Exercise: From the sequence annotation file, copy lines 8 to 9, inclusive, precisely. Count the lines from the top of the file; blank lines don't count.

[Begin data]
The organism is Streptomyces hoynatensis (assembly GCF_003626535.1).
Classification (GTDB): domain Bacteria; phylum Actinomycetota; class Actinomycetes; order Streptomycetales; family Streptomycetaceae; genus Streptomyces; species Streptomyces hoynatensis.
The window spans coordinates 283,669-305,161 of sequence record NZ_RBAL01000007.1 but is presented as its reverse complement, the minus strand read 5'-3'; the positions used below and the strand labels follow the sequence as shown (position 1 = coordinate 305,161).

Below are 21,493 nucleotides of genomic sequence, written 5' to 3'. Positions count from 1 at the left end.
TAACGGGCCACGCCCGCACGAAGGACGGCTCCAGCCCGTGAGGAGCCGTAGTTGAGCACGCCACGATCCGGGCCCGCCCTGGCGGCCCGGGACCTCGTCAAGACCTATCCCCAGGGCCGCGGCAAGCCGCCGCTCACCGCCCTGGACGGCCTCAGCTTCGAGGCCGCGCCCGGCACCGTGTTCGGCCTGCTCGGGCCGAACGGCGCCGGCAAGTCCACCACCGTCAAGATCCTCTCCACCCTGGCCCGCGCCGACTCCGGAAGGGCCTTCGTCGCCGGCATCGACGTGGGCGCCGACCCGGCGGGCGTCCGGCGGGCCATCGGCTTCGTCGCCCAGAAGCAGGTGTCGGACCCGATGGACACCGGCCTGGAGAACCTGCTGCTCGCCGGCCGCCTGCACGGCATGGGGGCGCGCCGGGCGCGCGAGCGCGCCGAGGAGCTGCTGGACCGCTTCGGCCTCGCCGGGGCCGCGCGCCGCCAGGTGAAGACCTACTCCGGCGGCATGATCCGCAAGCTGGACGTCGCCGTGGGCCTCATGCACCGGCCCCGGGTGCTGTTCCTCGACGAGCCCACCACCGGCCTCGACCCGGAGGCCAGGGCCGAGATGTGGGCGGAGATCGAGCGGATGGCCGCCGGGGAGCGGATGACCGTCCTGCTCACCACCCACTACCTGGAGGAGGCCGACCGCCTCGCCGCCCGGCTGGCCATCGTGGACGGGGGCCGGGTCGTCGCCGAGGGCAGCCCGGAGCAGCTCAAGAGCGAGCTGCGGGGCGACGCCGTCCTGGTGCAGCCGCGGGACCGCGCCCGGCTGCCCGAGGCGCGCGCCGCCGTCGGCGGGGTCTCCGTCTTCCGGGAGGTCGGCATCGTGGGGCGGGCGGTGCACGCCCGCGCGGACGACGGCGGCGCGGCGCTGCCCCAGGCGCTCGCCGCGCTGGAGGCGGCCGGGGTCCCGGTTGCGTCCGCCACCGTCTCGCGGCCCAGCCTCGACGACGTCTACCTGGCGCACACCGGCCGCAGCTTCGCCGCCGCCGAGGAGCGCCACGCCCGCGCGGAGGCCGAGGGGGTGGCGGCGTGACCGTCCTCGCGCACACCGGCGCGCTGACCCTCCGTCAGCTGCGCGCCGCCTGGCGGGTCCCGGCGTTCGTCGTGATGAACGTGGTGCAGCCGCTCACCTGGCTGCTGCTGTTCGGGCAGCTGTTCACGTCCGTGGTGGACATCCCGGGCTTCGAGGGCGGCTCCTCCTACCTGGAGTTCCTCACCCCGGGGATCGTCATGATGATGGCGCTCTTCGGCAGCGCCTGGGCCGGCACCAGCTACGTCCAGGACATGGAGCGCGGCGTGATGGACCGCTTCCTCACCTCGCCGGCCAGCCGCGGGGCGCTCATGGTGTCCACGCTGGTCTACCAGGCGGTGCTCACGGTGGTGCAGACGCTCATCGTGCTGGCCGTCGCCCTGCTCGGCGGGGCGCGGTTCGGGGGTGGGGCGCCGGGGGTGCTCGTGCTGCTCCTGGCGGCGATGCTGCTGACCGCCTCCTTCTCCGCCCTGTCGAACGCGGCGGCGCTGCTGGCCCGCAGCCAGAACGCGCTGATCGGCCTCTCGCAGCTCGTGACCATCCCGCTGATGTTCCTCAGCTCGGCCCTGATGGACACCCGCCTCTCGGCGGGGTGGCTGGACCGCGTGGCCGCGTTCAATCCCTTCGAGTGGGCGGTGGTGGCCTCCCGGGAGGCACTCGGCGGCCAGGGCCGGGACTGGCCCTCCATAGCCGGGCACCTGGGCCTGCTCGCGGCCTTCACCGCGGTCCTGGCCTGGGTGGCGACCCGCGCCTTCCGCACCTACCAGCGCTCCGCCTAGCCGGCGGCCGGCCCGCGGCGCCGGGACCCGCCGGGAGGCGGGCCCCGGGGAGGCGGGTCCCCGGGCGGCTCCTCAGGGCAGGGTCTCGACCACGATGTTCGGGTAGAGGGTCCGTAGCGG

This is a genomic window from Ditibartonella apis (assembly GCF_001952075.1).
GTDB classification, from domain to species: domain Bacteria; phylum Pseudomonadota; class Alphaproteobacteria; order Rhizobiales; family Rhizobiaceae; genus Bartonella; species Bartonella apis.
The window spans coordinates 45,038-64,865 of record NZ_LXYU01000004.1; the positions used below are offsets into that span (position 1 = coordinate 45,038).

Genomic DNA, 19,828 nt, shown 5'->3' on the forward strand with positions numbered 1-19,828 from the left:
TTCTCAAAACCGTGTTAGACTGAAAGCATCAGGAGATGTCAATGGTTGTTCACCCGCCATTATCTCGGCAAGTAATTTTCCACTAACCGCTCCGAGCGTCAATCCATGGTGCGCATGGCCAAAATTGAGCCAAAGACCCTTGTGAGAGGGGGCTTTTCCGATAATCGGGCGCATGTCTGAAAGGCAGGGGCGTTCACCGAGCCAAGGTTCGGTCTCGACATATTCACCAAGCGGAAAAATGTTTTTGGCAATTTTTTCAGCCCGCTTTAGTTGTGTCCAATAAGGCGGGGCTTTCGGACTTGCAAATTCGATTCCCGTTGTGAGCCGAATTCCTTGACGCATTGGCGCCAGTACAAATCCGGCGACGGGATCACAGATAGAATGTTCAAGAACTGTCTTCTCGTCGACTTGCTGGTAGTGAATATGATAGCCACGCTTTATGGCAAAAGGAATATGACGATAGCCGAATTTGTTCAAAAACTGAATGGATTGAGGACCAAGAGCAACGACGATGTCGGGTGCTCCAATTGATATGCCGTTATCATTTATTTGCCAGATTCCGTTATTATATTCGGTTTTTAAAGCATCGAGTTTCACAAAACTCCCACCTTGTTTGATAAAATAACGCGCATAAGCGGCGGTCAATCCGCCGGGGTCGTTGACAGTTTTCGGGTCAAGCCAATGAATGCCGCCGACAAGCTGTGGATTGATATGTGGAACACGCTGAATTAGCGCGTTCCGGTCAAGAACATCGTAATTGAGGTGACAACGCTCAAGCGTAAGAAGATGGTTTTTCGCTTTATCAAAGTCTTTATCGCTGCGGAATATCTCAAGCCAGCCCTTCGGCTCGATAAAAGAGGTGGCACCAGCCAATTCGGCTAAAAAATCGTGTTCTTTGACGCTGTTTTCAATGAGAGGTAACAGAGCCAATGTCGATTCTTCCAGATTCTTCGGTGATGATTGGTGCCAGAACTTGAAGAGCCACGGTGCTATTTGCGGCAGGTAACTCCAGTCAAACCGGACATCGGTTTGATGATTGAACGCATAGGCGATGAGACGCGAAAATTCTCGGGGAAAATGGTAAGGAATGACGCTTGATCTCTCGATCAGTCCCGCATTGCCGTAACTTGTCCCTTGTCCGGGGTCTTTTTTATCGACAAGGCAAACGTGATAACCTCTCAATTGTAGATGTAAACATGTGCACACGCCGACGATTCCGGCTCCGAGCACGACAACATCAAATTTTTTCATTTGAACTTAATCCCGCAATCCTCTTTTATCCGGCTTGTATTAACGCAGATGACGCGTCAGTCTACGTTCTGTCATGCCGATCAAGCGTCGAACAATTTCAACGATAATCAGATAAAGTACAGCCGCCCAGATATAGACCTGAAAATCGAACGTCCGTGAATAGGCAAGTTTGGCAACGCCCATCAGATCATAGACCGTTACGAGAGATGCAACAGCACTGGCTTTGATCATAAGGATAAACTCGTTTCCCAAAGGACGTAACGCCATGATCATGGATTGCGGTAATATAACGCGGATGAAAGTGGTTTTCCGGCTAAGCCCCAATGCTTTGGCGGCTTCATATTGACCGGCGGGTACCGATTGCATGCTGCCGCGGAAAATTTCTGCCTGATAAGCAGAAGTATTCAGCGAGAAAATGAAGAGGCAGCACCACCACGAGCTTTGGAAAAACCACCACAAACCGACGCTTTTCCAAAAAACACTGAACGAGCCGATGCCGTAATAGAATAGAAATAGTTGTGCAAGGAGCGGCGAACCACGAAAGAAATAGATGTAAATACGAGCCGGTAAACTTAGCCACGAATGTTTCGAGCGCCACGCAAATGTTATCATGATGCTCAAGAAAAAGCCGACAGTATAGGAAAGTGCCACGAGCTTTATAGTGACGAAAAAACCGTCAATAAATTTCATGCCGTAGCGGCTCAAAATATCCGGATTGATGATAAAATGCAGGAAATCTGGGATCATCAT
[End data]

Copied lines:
The window spans coordinates 45,038-64,865 of record NZ_LXYU01000004.1; the positions used below are offsets into that span (position 1 = coordinate 45,038).

Genomic DNA, 19,828 nt, shown 5'->3' on the forward strand with positions numbered 1-19,828 from the left: